The fiery fo­cal point of an Ir­ish fam­ily home

Sunday Independent (Ireland) - - Puzzles - Fiona O’Con­nell

WHEN it comes to the best time to start light­ing a fire af­ter sum­mer, there seems to be two kinds of coun­try folk: those who say we are only half­way through Septem­ber (im­ply­ing that we are a long way yet from hug­ging the hearth), and there’s the other lot who, like closet cig­a­rette smok­ers, use any dip in tem­per­a­tures all year round as an ex­cuse to stoke things up.

I be­long to the sec­ond camp, for a real fire is surely the cosiest com­pen­sa­tion for dreary days and damp weather. The smell of turf in the air is one of the things that I al­ways loved about life be­yond the iron­i­cally named ‘Big Smoke’.

The smell of turf used to hit my nose as soon as I stepped off the bus, back when I vis­ited this coun­try town be­fore de­cid­ing to up sticks and move here al­to­gether. Maybe it re­minds me of school­day sum­mers in the Con­nemara Gaeltacht, where the air seemed per­ma­nently scented with that sweet aroma.

Of course, not ev­ery­one in the coun­try favours a real fire. Many don’t want the has­sle of lug­ging in logs or sacks of coal, not to men­tion the daily chore of clean­ing out the ashes. Mak­ing a fire is un­doubt­edly more de­mand­ing than flick­ing a switch for in­stant heat.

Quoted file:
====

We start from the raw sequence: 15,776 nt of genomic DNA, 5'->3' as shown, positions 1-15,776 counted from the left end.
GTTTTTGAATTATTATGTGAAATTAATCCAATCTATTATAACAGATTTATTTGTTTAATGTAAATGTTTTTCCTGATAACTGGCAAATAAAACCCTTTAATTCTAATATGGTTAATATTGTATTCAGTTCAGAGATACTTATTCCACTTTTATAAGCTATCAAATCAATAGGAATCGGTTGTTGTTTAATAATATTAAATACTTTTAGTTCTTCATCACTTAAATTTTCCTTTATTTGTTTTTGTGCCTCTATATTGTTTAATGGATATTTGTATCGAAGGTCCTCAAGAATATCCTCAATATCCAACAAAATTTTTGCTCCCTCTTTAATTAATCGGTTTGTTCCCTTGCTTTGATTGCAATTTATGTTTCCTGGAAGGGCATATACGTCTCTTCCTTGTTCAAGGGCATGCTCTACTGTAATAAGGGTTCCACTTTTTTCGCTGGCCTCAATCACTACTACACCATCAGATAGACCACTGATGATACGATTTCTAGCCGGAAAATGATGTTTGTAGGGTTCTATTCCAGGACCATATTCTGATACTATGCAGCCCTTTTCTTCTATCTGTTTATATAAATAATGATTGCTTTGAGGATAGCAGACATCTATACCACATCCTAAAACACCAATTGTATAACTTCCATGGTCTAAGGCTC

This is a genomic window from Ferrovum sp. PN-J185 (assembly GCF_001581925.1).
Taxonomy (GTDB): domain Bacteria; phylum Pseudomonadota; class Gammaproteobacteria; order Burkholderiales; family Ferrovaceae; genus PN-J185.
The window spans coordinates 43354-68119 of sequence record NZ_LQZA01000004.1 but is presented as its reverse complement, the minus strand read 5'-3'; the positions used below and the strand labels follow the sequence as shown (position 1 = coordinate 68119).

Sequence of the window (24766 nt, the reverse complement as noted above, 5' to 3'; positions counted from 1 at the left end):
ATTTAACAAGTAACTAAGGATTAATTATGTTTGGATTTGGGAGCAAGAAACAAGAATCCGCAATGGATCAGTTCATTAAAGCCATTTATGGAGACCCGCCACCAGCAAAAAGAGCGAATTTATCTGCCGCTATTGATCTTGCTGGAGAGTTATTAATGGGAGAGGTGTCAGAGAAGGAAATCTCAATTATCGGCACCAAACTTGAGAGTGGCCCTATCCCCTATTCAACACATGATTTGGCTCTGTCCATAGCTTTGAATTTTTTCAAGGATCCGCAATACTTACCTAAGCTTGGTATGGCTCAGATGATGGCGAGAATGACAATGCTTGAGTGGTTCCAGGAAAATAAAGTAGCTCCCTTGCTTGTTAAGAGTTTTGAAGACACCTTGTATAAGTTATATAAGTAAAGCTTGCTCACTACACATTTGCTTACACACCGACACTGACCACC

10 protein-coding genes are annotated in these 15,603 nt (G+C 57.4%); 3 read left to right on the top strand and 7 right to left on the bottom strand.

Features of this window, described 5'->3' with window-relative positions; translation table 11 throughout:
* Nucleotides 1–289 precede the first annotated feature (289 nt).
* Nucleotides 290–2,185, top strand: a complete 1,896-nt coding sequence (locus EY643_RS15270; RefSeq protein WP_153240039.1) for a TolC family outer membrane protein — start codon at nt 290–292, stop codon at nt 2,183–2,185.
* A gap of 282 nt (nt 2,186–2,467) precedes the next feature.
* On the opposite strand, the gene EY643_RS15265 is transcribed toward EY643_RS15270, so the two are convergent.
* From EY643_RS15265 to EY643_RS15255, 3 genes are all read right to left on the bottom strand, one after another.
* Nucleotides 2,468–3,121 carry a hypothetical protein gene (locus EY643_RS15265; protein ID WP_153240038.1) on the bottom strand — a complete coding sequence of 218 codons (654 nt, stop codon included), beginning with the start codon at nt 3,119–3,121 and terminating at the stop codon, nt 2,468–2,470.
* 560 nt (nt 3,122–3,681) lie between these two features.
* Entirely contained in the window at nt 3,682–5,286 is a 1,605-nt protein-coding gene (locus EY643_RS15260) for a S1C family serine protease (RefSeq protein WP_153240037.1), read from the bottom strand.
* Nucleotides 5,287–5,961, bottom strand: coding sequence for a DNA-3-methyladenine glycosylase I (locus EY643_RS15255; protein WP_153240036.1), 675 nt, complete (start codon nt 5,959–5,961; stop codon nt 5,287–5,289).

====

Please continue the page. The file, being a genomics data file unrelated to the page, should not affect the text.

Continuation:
Yet the hearth was once the hub of the Ir­ish home. And de­spite these tech­no­log­i­cal times, a real fire still has a hyp­notic hold.

Maybe that’s be­cause the ori­gin of the word ‘fo­cus’ comes from a hearth or fire­place in the orig­i­nal Latin. So it’s no won­der that the hearth was where the fam­ily not only worked but also so­cialised, gath­er­ing there in the evenings to dis­cuss the day’s news or swap songs and sto­ries. Ev­ery­one shifted up to ac­com­mo­date neigh­bours and friends who dropped by, the cir­cle ef­fort­lessly ex­pand­ing.

So imag­ine the con­fu­sion for Ir­ish folk who trav­elled to for­eign shores, where they found the ta­bles turned — quite lit­er­ally. For while we tra­di­tion­ally viewed the ta­ble as a place of em­ploy­ment (whether to eat or for some other ac­tiv­ity) many Euro­pean coun­tries con­sid­ered the ta­ble to be the so­cial cen­tre. Pity poor 18th-cen­tury Paddy im­pris­oned in his chair, try­ing to be po­lite by not glanc­ing long­ingly at the fire go­ing to waste in the back­ground.

At least he could con­sole him­self with the knowl­edge that a fire would still be burn­ing when he got home. For a fire was never al­lowed go out, be­ing kept alive un­der the ashes to be re­vived first thing in the morn­ing. Mak­ing all the more poignant a story about an old lady who moved into a new-build. For de­spite its con­ve­niences and com­forts, she nev­er­the­less lamented that the fire, which had burned for 330 years in her old home­stead, was now ex­tin­guished for­ever.

The fas­ci­na­tion that I feel for a real fire means I’ve never fully warmed to so­phis­ti­cated heat­ing sys­tems. De­spite the fab­u­lous fakes that give the il­lu­sion with­out the ef­fort, dirt or dan­ger, these place­bos leave me cold.

For if home is where the heart is, what good is a house that lacks a hearth?

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